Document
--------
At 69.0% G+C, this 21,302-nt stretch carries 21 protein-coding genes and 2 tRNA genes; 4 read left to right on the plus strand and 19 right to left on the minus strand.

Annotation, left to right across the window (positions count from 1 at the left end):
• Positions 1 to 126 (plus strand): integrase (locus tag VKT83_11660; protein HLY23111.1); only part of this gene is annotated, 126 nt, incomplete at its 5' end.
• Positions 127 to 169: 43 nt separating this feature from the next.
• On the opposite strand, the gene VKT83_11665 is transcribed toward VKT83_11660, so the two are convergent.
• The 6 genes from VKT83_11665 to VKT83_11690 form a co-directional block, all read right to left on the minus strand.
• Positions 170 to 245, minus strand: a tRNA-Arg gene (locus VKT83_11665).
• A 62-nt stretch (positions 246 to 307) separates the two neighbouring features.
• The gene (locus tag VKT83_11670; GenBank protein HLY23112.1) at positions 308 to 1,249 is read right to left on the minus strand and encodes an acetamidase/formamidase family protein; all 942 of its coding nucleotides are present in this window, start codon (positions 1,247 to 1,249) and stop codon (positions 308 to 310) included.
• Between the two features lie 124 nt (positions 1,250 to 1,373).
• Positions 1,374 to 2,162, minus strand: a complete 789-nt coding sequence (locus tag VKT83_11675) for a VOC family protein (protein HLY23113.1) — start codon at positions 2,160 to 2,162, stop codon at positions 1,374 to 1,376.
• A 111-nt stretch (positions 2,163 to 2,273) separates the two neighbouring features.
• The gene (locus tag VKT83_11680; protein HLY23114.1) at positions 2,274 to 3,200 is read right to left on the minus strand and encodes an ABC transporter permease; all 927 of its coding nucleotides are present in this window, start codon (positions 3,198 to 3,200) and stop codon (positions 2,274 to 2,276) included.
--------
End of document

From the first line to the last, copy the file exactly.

At 69.0% G+C, this 21,302-nt stretch carries 21 protein-coding genes and 2 tRNA genes; 4 read left to right on the plus strand and 19 right to left on the minus strand.

Annotation, left to right across the window (positions count from 1 at the left end):
• Positions 1 to 126 (plus strand): integrase (locus tag VKT83_11660; protein HLY23111.1); only part of this gene is annotated, 126 nt, incomplete at its 5' end.
• Positions 127 to 169: 43 nt separating this feature from the next.
• On the opposite strand, the gene VKT83_11665 is transcribed toward VKT83_11660, so the two are convergent.
• The 6 genes from VKT83_11665 to VKT83_11690 form a co-directional block, all read right to left on the minus strand.
• Positions 170 to 245, minus strand: a tRNA-Arg gene (locus VKT83_11665).
• A 62-nt stretch (positions 246 to 307) separates the two neighbouring features.
• The gene (locus tag VKT83_11670; GenBank protein HLY23112.1) at positions 308 to 1,249 is read right to left on the minus strand and encodes an acetamidase/formamidase family protein; all 942 of its coding nucleotides are present in this window, start codon (positions 1,247 to 1,249) and stop codon (positions 308 to 310) included.
• Between the two features lie 124 nt (positions 1,250 to 1,373).
• Positions 1,374 to 2,162, minus strand: a complete 789-nt coding sequence (locus tag VKT83_11675) for a VOC family protein (protein HLY23113.1) — start codon at positions 2,160 to 2,162, stop codon at positions 1,374 to 1,376.
• A 111-nt stretch (positions 2,163 to 2,273) separates the two neighbouring features.
• The gene (locus tag VKT83_11680; protein HLY23114.1) at positions 2,274 to 3,200 is read right to left on the minus strand and encodes an ABC transporter permease; all 927 of its coding nucleotides are present in this window, start codon (positions 3,198 to 3,200) and stop codon (positions 2,274 to 2,276) included.